Legal issues[edit]

Bozo the Clown lawsuit[edit]

TMJ were sued by Bozo the Clown for including a sample taken from a Bozo album in the intro to the song "Clowns" on the independent release of Son of Sam I Am. The five-second sample ("I found something in one of my pockets. It was about as big as your shoe, but it was shaped like a rocket!") was pulled from the track when the album was re-released by Warner Bros. Records.[4] The song went on to be used in the soundtrack of the film Shakes the Clown (also without the sample).[citation needed]

Florida arrest and acquittal[edit]

In 1990, the members of Too Much Joy were taken aback to learn that hip-hop group 2 Live Crew had been arrested on obscenity charges in Florida, and that a record store owner had been arrested for selling 2 Live Crew's music. In response, the band planned a protest concert in which several acts would cover a 2 Live Crew song in Miami.[5][6] Failing to drum up much commitment among other bands, Too Much Joy played a number of selections from 2 Live Crew's As Nasty As They Wanna Be album and were arrested, spending a night in jail.[7][8] Quirk recalled the incident in an interview with The A.V. Club.[9]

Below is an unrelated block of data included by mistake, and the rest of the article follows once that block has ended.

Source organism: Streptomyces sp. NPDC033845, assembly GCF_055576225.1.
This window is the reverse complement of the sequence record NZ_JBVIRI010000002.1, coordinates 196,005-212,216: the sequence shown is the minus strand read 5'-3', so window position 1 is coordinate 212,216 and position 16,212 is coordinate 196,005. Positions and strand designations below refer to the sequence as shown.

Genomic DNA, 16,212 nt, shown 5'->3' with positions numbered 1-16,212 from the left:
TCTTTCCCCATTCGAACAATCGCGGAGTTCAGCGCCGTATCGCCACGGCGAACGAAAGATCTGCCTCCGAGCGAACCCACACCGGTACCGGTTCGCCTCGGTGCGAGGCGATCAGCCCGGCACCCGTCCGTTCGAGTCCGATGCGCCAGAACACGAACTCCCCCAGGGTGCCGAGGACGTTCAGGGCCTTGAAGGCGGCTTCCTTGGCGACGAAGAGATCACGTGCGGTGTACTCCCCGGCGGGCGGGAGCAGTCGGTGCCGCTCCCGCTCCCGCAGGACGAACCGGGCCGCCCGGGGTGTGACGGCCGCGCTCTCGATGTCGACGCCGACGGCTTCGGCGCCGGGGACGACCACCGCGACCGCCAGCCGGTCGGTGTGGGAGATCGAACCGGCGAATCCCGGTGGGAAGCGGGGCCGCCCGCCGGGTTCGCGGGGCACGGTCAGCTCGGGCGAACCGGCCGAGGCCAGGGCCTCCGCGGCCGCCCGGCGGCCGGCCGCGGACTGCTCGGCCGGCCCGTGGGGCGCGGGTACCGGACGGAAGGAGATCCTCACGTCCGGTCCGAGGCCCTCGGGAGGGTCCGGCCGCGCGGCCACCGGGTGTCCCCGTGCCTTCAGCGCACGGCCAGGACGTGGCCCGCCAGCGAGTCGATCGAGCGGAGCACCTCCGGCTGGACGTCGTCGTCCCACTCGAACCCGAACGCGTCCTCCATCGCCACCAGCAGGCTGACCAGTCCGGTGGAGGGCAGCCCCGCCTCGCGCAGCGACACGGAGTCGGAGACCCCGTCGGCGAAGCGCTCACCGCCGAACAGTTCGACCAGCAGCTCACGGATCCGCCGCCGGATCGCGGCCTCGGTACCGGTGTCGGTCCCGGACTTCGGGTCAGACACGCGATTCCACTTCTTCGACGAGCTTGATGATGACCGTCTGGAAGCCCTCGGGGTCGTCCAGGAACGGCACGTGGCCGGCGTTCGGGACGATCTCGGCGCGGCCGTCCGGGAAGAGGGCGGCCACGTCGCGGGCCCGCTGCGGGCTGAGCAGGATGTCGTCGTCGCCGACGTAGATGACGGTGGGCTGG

Too Much Joy went on trial for obscenity in Fort Lauderdale in January 1991.[10][11] The jury took just minutes to acquit the band members.[12][13] Following the abrupt acquittal, the Broward County prosecutors dropped obscenity charges in the trial of the Hollywood, Florida, nightclub owner of the venue where 2 Live Crew and Too Much Joy had been arrested and suggested that no further arrests of musicians would be made.[14]